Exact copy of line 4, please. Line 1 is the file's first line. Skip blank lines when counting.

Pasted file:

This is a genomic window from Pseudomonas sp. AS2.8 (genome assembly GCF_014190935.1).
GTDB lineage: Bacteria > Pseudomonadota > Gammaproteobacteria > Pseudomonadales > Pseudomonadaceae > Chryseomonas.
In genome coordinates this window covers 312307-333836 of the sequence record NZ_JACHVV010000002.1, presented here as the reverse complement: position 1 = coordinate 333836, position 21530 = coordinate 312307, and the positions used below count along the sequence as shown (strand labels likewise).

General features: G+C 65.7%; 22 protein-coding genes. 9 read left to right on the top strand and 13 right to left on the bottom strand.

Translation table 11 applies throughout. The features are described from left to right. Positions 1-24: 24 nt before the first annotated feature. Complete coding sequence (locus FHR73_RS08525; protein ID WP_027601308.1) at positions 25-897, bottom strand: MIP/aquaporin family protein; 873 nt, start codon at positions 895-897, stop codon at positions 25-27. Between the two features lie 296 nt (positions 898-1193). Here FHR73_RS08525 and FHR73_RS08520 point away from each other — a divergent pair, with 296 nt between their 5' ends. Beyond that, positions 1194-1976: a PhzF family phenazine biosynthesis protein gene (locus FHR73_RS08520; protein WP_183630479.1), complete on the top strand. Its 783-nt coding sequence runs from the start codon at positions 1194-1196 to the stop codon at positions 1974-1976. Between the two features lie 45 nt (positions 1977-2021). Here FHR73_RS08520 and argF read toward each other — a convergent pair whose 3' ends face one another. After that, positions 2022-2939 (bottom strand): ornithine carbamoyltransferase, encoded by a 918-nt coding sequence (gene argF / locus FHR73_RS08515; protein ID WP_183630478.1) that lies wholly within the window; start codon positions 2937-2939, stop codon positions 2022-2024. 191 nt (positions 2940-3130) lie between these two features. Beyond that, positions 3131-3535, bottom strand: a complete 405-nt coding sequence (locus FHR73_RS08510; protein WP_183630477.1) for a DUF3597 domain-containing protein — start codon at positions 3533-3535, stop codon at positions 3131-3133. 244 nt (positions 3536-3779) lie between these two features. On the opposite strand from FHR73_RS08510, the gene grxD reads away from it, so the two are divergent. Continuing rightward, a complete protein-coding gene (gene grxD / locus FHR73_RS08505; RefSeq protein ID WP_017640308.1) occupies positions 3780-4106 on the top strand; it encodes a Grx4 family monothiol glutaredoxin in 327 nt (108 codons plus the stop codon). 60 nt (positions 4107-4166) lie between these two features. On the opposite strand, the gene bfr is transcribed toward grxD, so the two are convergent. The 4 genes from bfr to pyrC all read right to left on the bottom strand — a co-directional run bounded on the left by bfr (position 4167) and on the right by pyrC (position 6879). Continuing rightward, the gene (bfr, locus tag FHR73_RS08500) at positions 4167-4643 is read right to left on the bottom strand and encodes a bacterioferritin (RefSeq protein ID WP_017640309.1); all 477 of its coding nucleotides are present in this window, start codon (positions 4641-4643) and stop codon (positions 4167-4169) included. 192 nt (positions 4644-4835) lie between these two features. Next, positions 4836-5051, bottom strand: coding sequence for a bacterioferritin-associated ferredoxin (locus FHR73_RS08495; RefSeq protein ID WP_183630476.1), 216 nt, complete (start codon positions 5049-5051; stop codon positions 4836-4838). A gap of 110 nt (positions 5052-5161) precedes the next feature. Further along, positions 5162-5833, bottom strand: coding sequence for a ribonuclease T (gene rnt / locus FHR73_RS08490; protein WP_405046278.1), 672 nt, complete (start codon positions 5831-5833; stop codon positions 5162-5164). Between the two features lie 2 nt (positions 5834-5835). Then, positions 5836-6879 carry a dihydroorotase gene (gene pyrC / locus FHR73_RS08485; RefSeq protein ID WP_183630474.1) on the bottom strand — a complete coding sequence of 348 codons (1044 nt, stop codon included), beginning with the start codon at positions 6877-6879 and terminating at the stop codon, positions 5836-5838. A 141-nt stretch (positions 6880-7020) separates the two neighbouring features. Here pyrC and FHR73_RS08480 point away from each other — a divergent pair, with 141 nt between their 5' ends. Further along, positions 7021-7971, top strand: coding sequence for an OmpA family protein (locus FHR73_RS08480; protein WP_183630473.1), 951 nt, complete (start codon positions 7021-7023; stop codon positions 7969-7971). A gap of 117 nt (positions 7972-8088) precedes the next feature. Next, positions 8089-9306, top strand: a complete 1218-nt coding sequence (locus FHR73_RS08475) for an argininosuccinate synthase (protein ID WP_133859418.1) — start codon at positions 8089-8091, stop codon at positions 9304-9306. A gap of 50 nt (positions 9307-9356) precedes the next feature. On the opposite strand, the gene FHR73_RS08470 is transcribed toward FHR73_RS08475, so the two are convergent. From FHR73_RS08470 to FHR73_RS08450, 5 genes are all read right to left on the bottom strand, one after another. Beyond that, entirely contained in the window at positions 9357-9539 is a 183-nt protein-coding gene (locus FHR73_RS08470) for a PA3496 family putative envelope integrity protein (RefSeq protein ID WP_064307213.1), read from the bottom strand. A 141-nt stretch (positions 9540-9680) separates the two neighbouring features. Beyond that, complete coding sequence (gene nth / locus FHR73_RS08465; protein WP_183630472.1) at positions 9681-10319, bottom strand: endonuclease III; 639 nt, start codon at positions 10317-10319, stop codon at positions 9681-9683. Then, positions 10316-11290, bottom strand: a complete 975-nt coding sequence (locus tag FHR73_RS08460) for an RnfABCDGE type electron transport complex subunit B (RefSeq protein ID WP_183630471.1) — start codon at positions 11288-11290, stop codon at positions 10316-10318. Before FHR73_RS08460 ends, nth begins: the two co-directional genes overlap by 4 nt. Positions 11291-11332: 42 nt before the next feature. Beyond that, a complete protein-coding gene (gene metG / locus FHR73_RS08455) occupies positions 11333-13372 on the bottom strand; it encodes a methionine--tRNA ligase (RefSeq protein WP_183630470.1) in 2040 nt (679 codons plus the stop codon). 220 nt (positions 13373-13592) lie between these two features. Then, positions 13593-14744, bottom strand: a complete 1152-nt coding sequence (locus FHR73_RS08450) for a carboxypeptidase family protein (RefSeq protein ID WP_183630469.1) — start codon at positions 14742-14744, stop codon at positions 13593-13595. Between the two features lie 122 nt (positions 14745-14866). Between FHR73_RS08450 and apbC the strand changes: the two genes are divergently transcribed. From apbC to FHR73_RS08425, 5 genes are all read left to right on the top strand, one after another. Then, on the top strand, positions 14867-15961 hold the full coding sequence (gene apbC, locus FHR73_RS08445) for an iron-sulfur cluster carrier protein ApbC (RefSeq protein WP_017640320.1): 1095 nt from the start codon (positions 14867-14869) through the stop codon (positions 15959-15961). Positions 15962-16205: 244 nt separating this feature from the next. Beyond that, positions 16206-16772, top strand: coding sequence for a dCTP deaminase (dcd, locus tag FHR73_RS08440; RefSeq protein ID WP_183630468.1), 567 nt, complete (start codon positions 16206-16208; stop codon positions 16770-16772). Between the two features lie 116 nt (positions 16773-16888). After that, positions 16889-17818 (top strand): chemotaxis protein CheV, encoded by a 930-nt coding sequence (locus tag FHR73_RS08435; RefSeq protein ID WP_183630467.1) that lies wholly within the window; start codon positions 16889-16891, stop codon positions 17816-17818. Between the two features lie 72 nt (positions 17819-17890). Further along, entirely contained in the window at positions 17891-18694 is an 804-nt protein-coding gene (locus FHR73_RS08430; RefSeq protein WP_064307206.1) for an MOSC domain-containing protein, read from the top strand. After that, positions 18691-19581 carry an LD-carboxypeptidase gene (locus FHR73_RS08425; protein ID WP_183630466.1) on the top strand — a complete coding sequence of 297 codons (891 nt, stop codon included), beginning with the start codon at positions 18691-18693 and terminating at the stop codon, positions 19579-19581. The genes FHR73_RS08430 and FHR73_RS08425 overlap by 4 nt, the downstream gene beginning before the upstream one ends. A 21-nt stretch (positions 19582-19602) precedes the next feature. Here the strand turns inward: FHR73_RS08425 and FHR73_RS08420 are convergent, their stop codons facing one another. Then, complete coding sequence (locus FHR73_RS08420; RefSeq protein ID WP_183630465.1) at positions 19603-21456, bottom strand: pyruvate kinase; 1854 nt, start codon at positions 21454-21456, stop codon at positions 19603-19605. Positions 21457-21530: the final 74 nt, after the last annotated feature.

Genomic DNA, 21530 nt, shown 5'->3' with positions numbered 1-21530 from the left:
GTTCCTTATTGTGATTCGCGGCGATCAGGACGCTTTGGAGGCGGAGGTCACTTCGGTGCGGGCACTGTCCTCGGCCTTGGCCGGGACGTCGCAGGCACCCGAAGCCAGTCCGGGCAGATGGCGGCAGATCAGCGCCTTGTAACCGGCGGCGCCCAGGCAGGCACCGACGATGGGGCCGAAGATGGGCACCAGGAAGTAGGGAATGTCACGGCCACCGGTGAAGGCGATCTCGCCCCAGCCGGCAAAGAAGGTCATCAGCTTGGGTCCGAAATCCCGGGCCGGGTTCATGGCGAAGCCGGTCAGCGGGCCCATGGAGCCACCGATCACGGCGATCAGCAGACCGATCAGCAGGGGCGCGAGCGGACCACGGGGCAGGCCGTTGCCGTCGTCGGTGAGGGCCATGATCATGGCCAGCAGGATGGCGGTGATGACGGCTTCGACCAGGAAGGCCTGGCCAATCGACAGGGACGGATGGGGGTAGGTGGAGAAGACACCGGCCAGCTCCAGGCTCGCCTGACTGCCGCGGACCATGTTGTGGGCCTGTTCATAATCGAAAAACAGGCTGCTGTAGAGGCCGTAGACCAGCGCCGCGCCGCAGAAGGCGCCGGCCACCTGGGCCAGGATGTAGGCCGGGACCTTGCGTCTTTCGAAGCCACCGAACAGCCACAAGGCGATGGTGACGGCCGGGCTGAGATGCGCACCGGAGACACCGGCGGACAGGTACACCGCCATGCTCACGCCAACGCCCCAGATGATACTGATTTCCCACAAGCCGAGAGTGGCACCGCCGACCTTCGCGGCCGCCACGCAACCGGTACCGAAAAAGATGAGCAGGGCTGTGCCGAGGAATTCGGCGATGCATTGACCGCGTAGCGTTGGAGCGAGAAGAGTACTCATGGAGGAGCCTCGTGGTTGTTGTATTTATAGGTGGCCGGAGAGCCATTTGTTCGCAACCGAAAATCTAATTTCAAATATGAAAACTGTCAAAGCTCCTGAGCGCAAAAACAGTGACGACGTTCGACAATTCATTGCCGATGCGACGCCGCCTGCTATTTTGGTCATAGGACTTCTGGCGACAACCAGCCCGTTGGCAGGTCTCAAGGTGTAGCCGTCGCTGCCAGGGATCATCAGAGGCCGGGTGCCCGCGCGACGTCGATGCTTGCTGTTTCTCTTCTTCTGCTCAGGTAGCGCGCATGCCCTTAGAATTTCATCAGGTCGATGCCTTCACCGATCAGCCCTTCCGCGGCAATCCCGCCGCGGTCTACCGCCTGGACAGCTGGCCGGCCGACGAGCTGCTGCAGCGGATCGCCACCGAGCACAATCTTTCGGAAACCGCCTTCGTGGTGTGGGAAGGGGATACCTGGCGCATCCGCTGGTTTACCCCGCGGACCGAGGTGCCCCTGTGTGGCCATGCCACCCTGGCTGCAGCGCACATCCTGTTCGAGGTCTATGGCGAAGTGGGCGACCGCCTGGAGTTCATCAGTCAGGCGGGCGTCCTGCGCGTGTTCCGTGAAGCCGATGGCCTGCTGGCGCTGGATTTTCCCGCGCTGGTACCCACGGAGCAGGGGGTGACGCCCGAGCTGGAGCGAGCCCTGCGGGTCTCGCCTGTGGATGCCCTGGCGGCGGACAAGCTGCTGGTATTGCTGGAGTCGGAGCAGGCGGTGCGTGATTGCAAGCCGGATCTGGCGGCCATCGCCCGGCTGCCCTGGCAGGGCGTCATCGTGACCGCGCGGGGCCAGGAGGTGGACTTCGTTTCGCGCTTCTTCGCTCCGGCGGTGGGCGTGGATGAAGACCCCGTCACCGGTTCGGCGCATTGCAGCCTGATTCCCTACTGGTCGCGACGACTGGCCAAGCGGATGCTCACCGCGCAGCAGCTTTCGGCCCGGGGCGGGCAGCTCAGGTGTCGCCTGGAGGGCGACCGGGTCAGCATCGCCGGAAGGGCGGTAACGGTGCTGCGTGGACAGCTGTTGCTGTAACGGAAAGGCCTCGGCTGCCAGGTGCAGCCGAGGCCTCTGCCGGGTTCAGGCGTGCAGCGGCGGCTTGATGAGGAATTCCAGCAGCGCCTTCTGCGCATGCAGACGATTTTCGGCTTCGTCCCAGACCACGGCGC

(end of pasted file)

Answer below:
General features: G+C 65.7%; 22 protein-coding genes. 9 read left to right on the top strand and 13 right to left on the bottom strand.